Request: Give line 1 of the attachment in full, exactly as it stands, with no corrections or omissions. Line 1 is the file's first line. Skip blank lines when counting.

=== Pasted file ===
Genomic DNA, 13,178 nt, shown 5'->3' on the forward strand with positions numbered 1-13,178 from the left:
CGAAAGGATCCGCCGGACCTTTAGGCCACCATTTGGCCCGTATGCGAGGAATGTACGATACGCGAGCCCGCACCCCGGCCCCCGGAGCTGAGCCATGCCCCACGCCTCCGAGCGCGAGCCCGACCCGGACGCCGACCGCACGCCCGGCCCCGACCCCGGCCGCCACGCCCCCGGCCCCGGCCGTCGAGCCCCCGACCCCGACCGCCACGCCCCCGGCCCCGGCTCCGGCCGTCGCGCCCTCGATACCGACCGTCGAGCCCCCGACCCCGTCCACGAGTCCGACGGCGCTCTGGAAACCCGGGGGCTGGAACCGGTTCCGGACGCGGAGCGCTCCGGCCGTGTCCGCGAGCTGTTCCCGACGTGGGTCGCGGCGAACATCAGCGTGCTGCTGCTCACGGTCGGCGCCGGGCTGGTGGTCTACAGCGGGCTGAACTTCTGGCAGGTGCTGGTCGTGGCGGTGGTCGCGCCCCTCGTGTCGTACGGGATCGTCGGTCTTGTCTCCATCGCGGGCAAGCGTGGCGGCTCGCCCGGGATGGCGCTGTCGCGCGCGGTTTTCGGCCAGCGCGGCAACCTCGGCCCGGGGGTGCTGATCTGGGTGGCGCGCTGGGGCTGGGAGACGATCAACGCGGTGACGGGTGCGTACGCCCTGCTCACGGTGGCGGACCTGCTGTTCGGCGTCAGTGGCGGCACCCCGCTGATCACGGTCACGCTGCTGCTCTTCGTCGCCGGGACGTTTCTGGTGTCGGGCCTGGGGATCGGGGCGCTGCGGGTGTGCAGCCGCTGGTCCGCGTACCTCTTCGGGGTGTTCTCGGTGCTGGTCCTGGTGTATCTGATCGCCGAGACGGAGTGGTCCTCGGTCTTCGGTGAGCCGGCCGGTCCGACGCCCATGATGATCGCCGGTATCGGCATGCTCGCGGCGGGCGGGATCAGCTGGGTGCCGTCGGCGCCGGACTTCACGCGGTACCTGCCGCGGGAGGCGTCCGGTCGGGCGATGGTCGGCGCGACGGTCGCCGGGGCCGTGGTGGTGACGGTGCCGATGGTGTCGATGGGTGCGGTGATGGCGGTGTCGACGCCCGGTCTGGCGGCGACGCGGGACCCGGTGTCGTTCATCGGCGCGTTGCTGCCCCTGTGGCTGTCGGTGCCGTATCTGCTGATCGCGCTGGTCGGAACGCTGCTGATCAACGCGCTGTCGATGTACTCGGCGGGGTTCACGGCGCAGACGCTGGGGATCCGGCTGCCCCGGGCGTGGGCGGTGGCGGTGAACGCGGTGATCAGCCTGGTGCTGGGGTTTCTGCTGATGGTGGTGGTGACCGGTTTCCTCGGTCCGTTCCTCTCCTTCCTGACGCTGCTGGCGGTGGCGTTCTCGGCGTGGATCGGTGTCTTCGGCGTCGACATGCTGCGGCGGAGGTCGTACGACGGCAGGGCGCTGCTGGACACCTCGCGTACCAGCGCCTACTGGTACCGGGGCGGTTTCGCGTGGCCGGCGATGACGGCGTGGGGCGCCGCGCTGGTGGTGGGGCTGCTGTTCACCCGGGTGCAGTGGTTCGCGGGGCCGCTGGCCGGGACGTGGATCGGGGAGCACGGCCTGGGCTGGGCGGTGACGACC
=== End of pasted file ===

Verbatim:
Genomic DNA, 13,178 nt, shown 5'->3' on the forward strand with positions numbered 1-13,178 from the left: